In April, the City informed us that three of our nominated trees would not be considered for Landmark status because they are public or right of way (ROW) trees. The City asked if we wished to continue with an assessment of the chestnut and we agreed.
 
Assessing the chestnut

In early May of this year, an arborist with The Watershed Company and an assistant City planner reviewed our chestnut tree. Both were professional and thorough, and we spent several hours asking and answering questions. The arborist could not determine what type of chestnut tree we had and showed us pictures of several examples. He took samples of fall leaves and nut casings but stated that he would return in the summer once the tree had fully bloomed to obtain leaf samples. His final determination was that the tree is a hybrid of Castanea dentata (American chestnut) and Castanea sativa (Sweet chestnut). And we received Landmark status. We paid The Watershed Company $785, a reduction in the original estimate because only one tree was assessed. 

Happy for our tree

We are relieved to know that one tree on our property will be protected from removal even if we sell our home. However, we realize that at any time the city can remove three other trees we have maintained for 26 years. 

In reality public trees are the citizens’ trees, just like trees in parks, and should have the same protection. 



9 comments:

Anonymous,  July 29, 2022 at 8:20 AM  

This is so awesome. Thanks for your diligence to make this happen.

Anonymous,  July 29, 2022 at 8:35 AM  

I worry about my ROW trees being removed pretty regularly since the rezone. It would significantly reduce the quality of life for my family and the 1,000s of small creatures who make a home in their branches. Neighboring homes have been torn down all around me and none of the vegetation preserved--covered edge to edge with concrete and ashpalt. The ROW trees in my area are some of the largest left standing. I moved to Shoreline, in part, for the trees. I didn't expect to spend so much time mourning them.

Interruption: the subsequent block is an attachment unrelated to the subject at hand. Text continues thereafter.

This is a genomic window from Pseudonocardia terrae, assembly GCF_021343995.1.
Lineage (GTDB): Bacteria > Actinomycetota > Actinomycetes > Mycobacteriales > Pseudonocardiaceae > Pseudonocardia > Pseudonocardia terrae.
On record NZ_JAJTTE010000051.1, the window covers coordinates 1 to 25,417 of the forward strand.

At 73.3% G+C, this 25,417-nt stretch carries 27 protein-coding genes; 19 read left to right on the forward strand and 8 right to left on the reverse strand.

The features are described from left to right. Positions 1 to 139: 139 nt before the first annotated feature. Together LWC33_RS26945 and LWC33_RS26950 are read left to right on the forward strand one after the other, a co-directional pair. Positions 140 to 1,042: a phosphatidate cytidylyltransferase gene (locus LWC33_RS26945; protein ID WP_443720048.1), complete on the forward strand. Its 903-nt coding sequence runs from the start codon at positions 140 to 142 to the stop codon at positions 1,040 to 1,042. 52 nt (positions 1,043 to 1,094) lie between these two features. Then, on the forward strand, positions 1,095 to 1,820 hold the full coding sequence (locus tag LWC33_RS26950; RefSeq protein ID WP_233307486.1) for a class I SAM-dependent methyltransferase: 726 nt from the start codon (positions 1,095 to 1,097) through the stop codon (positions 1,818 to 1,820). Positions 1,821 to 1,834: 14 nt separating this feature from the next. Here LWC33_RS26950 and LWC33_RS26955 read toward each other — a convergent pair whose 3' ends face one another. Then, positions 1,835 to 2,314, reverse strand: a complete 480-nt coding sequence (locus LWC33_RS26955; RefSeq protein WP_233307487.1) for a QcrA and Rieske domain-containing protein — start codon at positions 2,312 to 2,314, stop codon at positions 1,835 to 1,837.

Anonymous,  July 29, 2022 at 8:57 AM  

Does LFP have that program?

Anonymous,  July 29, 2022 at 1:06 PM  

Thanks. Great idea to determine which trees are landmark trees. It’s disappointing that it has to be so bureaucratic and costly. The cost will result in lower income folks not being able to protect their trees and when the trees are removed, this will perpetuate the documented “heat islands” concern of low income neighborhoods. In the name of equity, our city should find a low cost way to determine which trees are landmark status.

Anonymous,  July 29, 2022 at 10:10 PM  

Thank you, Kathy for jumping through the hoops to get this beautiful tree protected. It really is sad that the city makes the homeowner pay for this protection, which ultimately will dissuade people from protecting a beloved tree.

Anonymous,  July 30, 2022 at 7:00 AM  

I believe LFP has strict and enforced restrictions on removing trees that contractors and homeowners must adhere to or they will be significantly fined.

Just My Opinion July 30, 2022 at 11:36 AM  

I'd like to apply for a neighborhood mini-grant to get the beautiful cedar across the street protected. Perhaps Forterra could toss a little $ our way? No way assessing a tree should be >$700. Preserving our large trees is in the public interet - Shoreline should NOT be charging individual homeowners since the entire city benefits.

Anonymous,  July 30, 2022 at 11:37 AM  

Will the tree have a sign to keep City Light from topping it??

Just My Opinion July 31, 2022 at 4:00 PM  

"without City Approval..." has the City EVER declined a tree removal? If you think the city of shoreline cares about trees I have a bridge to sell...